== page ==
5 Islamic L. & Soc'y 283 (1998)
Normal Calder (1950-1998)

handle is hein.journals/islamls5 and id is 287 raw text is: NORMAN CALDER (1950-1998)

Norman Calder, Senior Lecturer in Arabic and Islamic Studies at the
University of Manchester, died on February 13, 1998. Though he
accepted the terminal nature of his illness, he never resigned himself to
it. He continued to read, research and write until the week of his death.
His sharp mind and (at times, devastating) wit were not diminished by
the increasing frailty of his frame. He put his affairs in order and
prepared his remaining academic work for publication.
Born in 1950 in Buckie, Scotland, Norman went up to Wadham
College, Oxford, in 1969. He was awarded a first in Arabic and
Persian in 1972, and then spent four years in the Middle East teaching
English. On his return he enrolled as a doctoral student, under the
supervision of John Wansbrough at SOAS. His thesis, The Structure
of Authority in Imami Shi'i Jurisprudence was, and remains, a
remarkable piece of work. It continues to be cited and quoted by
scholars of Shi'ism nearly twenty years after its completion. The thesis,
and the subsequent articles drawn from it, further established the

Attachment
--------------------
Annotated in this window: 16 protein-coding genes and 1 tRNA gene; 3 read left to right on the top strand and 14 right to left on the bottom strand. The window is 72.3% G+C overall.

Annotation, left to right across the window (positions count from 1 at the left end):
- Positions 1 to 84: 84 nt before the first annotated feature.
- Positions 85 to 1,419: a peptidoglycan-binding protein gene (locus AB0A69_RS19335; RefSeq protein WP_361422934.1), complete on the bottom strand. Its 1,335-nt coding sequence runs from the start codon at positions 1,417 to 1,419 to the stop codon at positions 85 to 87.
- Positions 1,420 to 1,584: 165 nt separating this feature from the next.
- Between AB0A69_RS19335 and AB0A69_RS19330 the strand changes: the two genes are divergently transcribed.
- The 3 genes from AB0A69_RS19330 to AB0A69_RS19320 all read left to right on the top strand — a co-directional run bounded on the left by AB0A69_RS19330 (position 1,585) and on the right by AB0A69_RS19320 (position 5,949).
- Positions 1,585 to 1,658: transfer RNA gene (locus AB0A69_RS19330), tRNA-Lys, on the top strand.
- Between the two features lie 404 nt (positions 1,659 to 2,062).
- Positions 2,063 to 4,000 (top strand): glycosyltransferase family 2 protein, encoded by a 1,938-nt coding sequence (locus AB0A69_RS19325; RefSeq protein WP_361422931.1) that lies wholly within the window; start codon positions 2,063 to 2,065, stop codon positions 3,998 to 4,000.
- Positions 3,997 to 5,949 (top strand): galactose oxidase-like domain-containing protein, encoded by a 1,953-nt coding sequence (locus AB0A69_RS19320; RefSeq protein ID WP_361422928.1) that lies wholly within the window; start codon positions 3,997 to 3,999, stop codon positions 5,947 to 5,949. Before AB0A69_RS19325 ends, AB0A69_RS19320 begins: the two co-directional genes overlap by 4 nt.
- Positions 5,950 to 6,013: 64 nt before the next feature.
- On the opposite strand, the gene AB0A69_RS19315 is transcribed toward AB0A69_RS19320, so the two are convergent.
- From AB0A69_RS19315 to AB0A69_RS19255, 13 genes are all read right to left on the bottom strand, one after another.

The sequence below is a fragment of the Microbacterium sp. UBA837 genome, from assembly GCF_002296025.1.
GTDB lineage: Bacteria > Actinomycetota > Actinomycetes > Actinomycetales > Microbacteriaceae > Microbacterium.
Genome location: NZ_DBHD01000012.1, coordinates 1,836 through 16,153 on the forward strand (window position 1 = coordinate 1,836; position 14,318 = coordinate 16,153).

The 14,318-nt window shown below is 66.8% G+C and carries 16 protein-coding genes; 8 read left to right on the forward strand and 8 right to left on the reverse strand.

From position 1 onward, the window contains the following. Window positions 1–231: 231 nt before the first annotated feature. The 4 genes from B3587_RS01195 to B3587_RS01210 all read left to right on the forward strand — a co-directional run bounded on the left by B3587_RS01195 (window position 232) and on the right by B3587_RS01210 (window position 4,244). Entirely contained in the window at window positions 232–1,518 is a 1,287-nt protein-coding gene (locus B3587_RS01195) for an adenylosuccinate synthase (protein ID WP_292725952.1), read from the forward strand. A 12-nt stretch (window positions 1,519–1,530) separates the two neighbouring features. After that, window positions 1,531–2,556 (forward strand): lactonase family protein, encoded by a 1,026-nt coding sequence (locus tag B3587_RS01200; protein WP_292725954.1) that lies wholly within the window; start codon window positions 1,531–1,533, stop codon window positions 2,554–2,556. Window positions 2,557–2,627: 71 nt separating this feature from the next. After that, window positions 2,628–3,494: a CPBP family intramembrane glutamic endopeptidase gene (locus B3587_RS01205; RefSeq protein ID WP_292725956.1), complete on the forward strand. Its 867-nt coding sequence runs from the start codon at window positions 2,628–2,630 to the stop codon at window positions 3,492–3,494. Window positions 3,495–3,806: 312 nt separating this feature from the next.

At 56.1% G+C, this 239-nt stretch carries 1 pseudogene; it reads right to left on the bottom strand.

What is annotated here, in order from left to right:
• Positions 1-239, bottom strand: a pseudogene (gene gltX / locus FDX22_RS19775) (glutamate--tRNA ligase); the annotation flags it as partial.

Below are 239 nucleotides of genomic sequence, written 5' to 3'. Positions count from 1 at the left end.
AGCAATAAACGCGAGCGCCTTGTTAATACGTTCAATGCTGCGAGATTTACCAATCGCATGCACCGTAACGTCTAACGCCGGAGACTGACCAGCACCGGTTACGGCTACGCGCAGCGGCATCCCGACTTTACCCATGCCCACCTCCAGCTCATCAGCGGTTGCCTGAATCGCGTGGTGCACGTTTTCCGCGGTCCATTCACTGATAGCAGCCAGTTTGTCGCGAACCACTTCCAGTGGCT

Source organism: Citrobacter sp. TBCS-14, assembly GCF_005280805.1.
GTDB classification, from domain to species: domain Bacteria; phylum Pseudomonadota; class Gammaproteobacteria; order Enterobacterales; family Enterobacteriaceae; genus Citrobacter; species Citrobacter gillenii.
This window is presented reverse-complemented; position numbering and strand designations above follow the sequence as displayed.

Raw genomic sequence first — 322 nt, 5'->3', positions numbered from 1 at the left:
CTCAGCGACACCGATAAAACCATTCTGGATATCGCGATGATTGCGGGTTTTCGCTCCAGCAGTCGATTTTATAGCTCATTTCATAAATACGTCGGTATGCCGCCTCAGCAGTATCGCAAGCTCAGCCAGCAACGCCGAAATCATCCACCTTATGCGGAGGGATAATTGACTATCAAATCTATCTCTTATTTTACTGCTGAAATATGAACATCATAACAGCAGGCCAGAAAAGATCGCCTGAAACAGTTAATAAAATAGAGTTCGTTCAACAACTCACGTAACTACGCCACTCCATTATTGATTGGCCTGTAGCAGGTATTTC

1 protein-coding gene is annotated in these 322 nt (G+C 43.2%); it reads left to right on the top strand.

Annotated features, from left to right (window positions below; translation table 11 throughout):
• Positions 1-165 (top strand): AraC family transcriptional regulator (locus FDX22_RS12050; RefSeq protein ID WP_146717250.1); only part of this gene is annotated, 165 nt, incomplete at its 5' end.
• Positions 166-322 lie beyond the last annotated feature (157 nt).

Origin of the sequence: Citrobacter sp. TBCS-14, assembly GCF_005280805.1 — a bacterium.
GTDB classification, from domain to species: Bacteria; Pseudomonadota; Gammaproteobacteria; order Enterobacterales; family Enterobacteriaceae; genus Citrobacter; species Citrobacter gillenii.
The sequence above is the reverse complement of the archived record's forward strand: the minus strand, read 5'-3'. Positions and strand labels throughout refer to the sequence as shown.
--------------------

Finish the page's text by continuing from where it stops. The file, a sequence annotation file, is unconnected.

neglected area of Shii law in the Western academe. His main interest
was the relationship between epistemology and authority: he examined
how Shici jurists developed a legal theory which protected their role as
scholars and their prerogative as interpreters. These themes were
developed and expanded in later articles, focusing on such diverse
figures as Shafi'i, Sabzawari and Khumayni.
In 1980 Norman took up a post in the Department of Middle Eastern
Studies at the University of Manchester. Inspired by conversations and
contact with colleagues, his area of research broadened. He once said
to me that the study of Islamic Law had grown up too quickly-
academics had not developed the close textual skills and sophisticated
methodological procedures which had become indispensable in the
study of Jewish and Christian texts. We were, he said, still working
with limited, and ultimately limiting generalisations. His contribution to
the remedy of this deficiency was a series of densely argued and, at
times, painstaking textual studies of Islamic legal texts. His later
writings were characterised by three connected themes: literary genre,
myth, and redaction criticism. Under the first theme, he wrote a number
of important studies of the tafsir genre. He continued to develop his
view that it is the tradition of scholarship (or the generic constraints) in

Islamic Law and Society 5,3

@ Brill, Leiden, 1998

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